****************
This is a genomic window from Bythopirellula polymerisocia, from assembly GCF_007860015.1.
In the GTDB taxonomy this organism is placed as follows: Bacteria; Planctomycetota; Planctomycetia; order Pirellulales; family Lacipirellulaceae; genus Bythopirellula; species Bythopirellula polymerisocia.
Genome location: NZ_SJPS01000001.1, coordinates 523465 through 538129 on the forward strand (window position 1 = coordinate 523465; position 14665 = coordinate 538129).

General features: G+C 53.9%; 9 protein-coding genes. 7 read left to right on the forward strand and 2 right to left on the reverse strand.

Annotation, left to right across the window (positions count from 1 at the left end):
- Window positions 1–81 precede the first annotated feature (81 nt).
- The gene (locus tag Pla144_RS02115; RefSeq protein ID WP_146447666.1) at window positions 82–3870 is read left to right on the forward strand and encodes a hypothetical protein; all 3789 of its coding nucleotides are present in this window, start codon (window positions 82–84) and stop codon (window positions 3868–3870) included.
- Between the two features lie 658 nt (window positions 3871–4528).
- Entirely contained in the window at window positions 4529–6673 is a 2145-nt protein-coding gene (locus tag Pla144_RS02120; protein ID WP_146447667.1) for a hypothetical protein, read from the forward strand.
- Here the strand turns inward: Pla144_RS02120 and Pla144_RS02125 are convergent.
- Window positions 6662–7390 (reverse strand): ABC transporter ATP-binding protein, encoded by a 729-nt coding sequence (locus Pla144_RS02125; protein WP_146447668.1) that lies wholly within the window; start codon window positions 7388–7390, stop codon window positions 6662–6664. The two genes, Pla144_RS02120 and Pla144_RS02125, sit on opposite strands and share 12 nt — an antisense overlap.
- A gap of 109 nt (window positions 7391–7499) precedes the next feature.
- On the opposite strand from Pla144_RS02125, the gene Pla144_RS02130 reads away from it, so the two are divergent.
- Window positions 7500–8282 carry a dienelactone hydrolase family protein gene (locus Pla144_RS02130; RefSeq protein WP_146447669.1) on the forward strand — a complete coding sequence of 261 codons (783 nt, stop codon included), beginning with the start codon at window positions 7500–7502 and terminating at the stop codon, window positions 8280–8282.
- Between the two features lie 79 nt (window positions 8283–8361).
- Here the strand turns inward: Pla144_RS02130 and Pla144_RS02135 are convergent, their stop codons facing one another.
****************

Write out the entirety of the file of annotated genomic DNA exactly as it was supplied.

This is a genomic window from Bythopirellula polymerisocia, from assembly GCF_007860015.1.
In the GTDB taxonomy this organism is placed as follows: Bacteria; Planctomycetota; Planctomycetia; order Pirellulales; family Lacipirellulaceae; genus Bythopirellula; species Bythopirellula polymerisocia.
Genome location: NZ_SJPS01000001.1, coordinates 523465 through 538129 on the forward strand (window position 1 = coordinate 523465; position 14665 = coordinate 538129).

General features: G+C 53.9%; 9 protein-coding genes. 7 read left to right on the forward strand and 2 right to left on the reverse strand.

Annotation, left to right across the window (positions count from 1 at the left end):
- Window positions 1–81 precede the first annotated feature (81 nt).
- The gene (locus tag Pla144_RS02115; RefSeq protein ID WP_146447666.1) at window positions 82–3870 is read left to right on the forward strand and encodes a hypothetical protein; all 3789 of its coding nucleotides are present in this window, start codon (window positions 82–84) and stop codon (window positions 3868–3870) included.
- Between the two features lie 658 nt (window positions 3871–4528).
- Entirely contained in the window at window positions 4529–6673 is a 2145-nt protein-coding gene (locus tag Pla144_RS02120; protein ID WP_146447667.1) for a hypothetical protein, read from the forward strand.
- Here the strand turns inward: Pla144_RS02120 and Pla144_RS02125 are convergent.
- Window positions 6662–7390 (reverse strand): ABC transporter ATP-binding protein, encoded by a 729-nt coding sequence (locus Pla144_RS02125; protein WP_146447668.1) that lies wholly within the window; start codon window positions 7388–7390, stop codon window positions 6662–6664. The two genes, Pla144_RS02120 and Pla144_RS02125, sit on opposite strands and share 12 nt — an antisense overlap.
- A gap of 109 nt (window positions 7391–7499) precedes the next feature.
- On the opposite strand from Pla144_RS02125, the gene Pla144_RS02130 reads away from it, so the two are divergent.
- Window positions 7500–8282 carry a dienelactone hydrolase family protein gene (locus Pla144_RS02130; RefSeq protein WP_146447669.1) on the forward strand — a complete coding sequence of 261 codons (783 nt, stop codon included), beginning with the start codon at window positions 7500–7502 and terminating at the stop codon, window positions 8280–8282.
- Between the two features lie 79 nt (window positions 8283–8361).
- Here the strand turns inward: Pla144_RS02130 and Pla144_RS02135 are convergent, their stop codons facing one another.